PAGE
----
The Power Rankings makes its 2014-15 debut with Frank The Tank-charting, Wildcat pressing and a Thanksgiving-week Vine buffet ...
11Kentucky Wildcatsrecord: 5-0My hope is to avoid using a certain p-word as much as possible when analyzing Kentucky. At the moment I'm more interested in pressing than that other thing. Even though the Wildcats have routed opponents by an average of 34.6 points per game, they've applied full-court pressure on 20.4 percent of defensive possessions -- a striking departure from the rest of the John Calipari era, in which his teams pressed 4.5 percent of the time, on average.Kentucky's current pressure level falls just below that of an "all-out" pressing team such as VCU, which pressed 33.7 percent of the time last season -- after nearly all made shots and dead-ball situations. The Wildcats' press frequency puts them more in line with a team they'd rather not be compared to: Louisville. And that makes this topic all the more fun.In the Wildcats' first four games, they showed (by my count) four different press looks, all of which were man-to-man: Token pressure where the ballhander is picked up fullcourt by a single defender; an immediate trap (by the inbounder's man) of whoever receives the inbounds pass; a delayed trap (by the inbounder's man) off the ballhandler closer to midcourt; and finally, a look where the inbounder's man faceguards the opposing point guard, forcing them to inbound to a lesser ballhandler. This video edit should serve as a primer:(Chart data source: Synergy Sports Technology)
22Wisconsin Badgersrecord: 4-0Badgers center Frank Kaminsky opened the season as the Naismith-and-Wooden frontrunner and has since put some distance between himself and the rest of the field. The Tank is averaging 19.3 points per game and an absurd 1.425 points per possession by adhering to a plan that would make the Rockets proud: He either posts up, drives into the paint (preferring spin-back moves to his right hand), or shoots threes. He's only taken one mid-range jumper through four games, sticking to his sweet spots in the right half of the paint and just to the right of the top of the key, where he tends to pop after setting screens.The inaugural version of Tank Shots™, hand-charted from Badgers film, allows you to visualize those shot clusters:Next up: Battle 4 Atlantis, starting 11/26 vs. UAB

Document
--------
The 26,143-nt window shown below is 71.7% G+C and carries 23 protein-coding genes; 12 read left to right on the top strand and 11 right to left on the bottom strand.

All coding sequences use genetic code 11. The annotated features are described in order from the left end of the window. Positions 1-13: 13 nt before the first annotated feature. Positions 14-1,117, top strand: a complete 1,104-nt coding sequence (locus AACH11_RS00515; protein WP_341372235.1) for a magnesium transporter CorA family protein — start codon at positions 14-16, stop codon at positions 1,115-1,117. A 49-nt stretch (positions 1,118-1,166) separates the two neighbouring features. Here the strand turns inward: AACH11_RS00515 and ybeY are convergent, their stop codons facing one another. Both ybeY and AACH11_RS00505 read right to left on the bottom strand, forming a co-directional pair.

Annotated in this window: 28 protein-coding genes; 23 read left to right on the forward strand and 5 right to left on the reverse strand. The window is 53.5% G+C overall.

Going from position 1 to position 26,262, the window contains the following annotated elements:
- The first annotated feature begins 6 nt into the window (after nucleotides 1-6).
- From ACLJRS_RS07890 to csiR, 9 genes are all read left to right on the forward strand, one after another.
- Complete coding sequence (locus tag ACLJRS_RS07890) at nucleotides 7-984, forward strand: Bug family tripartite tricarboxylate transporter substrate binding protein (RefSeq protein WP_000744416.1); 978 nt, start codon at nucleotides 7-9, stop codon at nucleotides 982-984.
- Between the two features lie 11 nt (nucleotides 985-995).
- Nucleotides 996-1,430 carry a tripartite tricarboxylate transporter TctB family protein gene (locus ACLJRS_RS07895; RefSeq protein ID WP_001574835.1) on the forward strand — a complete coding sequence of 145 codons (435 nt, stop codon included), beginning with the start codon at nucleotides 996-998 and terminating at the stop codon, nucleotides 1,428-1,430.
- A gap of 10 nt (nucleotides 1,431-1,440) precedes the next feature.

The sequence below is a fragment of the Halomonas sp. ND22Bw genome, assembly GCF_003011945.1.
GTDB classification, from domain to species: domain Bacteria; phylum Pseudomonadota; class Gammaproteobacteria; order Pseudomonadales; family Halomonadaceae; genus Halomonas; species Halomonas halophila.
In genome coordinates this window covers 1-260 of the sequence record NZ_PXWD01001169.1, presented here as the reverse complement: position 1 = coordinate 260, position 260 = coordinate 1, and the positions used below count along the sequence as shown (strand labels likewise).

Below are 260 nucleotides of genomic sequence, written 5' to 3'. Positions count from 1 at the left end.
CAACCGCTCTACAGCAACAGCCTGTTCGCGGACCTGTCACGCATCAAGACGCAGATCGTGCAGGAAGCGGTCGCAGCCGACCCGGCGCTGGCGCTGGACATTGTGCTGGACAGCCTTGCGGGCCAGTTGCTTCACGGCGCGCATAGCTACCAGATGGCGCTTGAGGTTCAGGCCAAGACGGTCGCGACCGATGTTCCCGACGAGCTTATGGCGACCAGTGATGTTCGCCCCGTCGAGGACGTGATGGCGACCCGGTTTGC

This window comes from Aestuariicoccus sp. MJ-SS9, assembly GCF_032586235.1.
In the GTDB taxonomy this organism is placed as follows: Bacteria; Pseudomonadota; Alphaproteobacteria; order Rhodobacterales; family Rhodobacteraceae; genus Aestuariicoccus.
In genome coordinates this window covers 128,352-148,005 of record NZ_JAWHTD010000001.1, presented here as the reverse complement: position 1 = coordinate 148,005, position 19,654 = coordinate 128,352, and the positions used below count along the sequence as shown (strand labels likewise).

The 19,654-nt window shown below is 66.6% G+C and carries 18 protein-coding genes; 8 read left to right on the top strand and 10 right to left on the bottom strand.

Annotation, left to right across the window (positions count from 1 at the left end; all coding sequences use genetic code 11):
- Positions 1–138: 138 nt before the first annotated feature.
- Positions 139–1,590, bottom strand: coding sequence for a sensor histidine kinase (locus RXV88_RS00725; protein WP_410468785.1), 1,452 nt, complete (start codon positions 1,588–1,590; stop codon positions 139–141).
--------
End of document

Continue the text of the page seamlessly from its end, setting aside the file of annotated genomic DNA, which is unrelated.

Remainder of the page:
33Duke Blue Devilsrecord: 5-0Blue Devils center Jahlil Okafor opened the season as the projected No. 1 pick in the 2015 NBA draft, and was dominating until this past weekend's Coaches vs. Cancer Classic, when Temple and Stanford held him to 11-of-30 shooting inside the arc. Although Duke coach Mike Krzyzewski said that "There's really not anything that Jah should not be able to do eventually," what Okafor may lack at the moment is the ability to insulate himself from rough shooting stretches by reliably drawing fouls. Through five games he's drawing 4.1 fouls per 40 minutes and is generating just 0.217 free-throw attempts per field-goal attempt.Compare those rates to freshman-year stats of post-oriented bigs who were recently selected in the top-10 of the NBA draft, and you'll see that Okafor's early numbers lag behind. The best center from last season, Joel Embiid, drew 6.3 fouls per 40 minutes and generated 0.836 free-throw attempts per field-goal attempt. It is obviously still early, but consider this a Thing Worth Monitoring:(Chart data source: kenpom.com)
44Arizona Wildcatsrecord: 4-0I appreciated how Sean Miller got Brandon Ashley back into the offensive groove in 2014-15, after the power forward's previous season was cut short by a foot injury. The Wildcats succeeded in running the same misdirection/back-screen/cut/corner-entry play for Ashley three times in their opener against Mount St. Mary's on Nov. 14, with opposing defenders looking equally (and somewhat inexplicably) baffled on each occasion. The buckets aren't going to get much easier than this:Next up: Maui Invitational (concludes Weds.)